Leaf teas make health an everyday
Most of us don't need a reason to drink tea, we enjoy it for its taste
and the satisfaction it gives us. But if we told you that it can do
you good too? Would you drink more of it? Next time you feel hesitant
when you're onto your fourth cup or so just remember that tea, in the
scheme of things, is pretty harmless! And there is nothing new there.
The usage of tea as a soft remedy goes back as far as the plant itself!
(But let’s be clear, tea is not a "medicine"). Tea is
authentic, natural, 0 calorie, less than half the caffeine of coffee
and in a world of E numbers it is a refreshingly simple and obvious
choice. In fact 4 cups of tea a day is believed to contribute to a healthy
lifestyle ! Tea contains minerals (incl. potassium) and vitamins (incl.
Niacin and Roboflavin). Some of the specific benefits of tea have been
highlighted by scientist communities include hydration, stimulation,
and good source of nutrients. But the two benefits that have been given
the most attention and interest are:
Body cells protection
Since the 1990’s, tea benefits have been observed in
serious illnesses like cancer. Indeed, tea contains protective
antioxidants (from its polyphenols also found in fruits and
wine), which fight free radicals. Free radicals are responsible
for the ageing of cells, often weakened during these illnesses
and deteriorating the immune system. Green tea and particularly
white tea are believed to be very rich in antioxidants.
Good for the arteries
It is believed that tea may have cardiovascular protective properties,
including the possible ability to help a reduction in blood lipids,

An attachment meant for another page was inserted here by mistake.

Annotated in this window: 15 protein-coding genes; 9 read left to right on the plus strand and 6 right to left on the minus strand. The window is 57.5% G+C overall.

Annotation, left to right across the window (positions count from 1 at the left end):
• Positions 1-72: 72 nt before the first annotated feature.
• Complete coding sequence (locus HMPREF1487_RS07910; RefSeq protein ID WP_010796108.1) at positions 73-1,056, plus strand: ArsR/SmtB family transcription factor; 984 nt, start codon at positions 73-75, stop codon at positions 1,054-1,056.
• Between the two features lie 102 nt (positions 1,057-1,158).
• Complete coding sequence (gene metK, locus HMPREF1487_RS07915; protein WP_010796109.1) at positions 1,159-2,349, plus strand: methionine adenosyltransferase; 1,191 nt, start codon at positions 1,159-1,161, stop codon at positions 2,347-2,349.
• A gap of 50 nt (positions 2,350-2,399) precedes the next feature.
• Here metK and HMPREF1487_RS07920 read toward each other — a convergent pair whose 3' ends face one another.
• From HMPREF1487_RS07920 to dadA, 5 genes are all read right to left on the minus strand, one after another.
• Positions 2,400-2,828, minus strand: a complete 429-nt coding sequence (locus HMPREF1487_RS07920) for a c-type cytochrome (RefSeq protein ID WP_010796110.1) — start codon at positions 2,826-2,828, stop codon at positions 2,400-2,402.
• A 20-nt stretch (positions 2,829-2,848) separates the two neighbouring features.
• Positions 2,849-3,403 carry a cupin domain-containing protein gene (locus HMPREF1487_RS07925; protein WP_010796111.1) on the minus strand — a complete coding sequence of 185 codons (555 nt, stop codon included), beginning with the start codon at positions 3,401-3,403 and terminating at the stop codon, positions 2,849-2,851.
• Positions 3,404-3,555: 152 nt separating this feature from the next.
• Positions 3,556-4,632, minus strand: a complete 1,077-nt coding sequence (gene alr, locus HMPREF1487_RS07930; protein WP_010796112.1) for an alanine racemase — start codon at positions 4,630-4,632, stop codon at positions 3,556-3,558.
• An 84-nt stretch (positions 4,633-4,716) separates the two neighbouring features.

which has also led to believe tea might help melting body fats and therefore
help your figure...(not sure about that)
Quality leaf teas are superior in health properties!
Quality leaf teas start with a quality picking process, involving picking,
by hand most of the time, only the youngest tea leaves and buds, the
most exposed to the sun and believed to contain more essential oils
and vitamins than the bigger older leaves. Standard teas use mechanised
picking, less selective, often picking up to the 10th leaf and often
mixed with less interesting stalk, the latter very poor in goodness.
It is believed that most of the protective antioxidants in tea are contained
in the youngest leaves of the tea bush...This is not a new fact, already
a study by Dr Harler decades ago suggested that 90% of the antioxidants
were in the top 3 leaves and buds. One more reason why avoiding poor
See www.teacouncil.co.uk for more information
about tea and health.
Herbal Infusions: Aromatherapy
for taste buds!
Even though most people call them herbal teas, these herbal infusions
are not teas. Confused ? Sorry! Infusions are made from leaves, flowers,
roots or seeds of plants other than the tea plant (the tea plant or
bush is called Camelia Sinesis) . So, if it's got no tea in it, it's
not a tea! Always considered as natural gifts, they have been very appreciated
in Europe and cultivated in many wall gardens. Maybe you've got your
own? Infusions have also evolved with our taste buds, our imagination
and our desire for new tastes, often adding fruits or other interesting
ingredients to them. Infusions are full of taste but also full of goodness.
Each herb or plant has its own power and specific health benefits. Some
of the most mainstream are peppermint and its soothing effect on digestion,
basil on memory, camomile on relaxing. If you are curious about the
effects of herbs there are some books on this subject. A very affordable
one is The Encyclopedia of Herbal Medicine by Thomas Bartram. We have
a selection of infusions in our shop online, feel free to have a look.
When relevant we try to describe their health benefits.
Note that if you are pregnant, it
is recommended to check with your doctor what is suitable for you at
the different stages of your pregnancy, as tea and herbs can have potent
effects which may or may not be suitable for you at any time.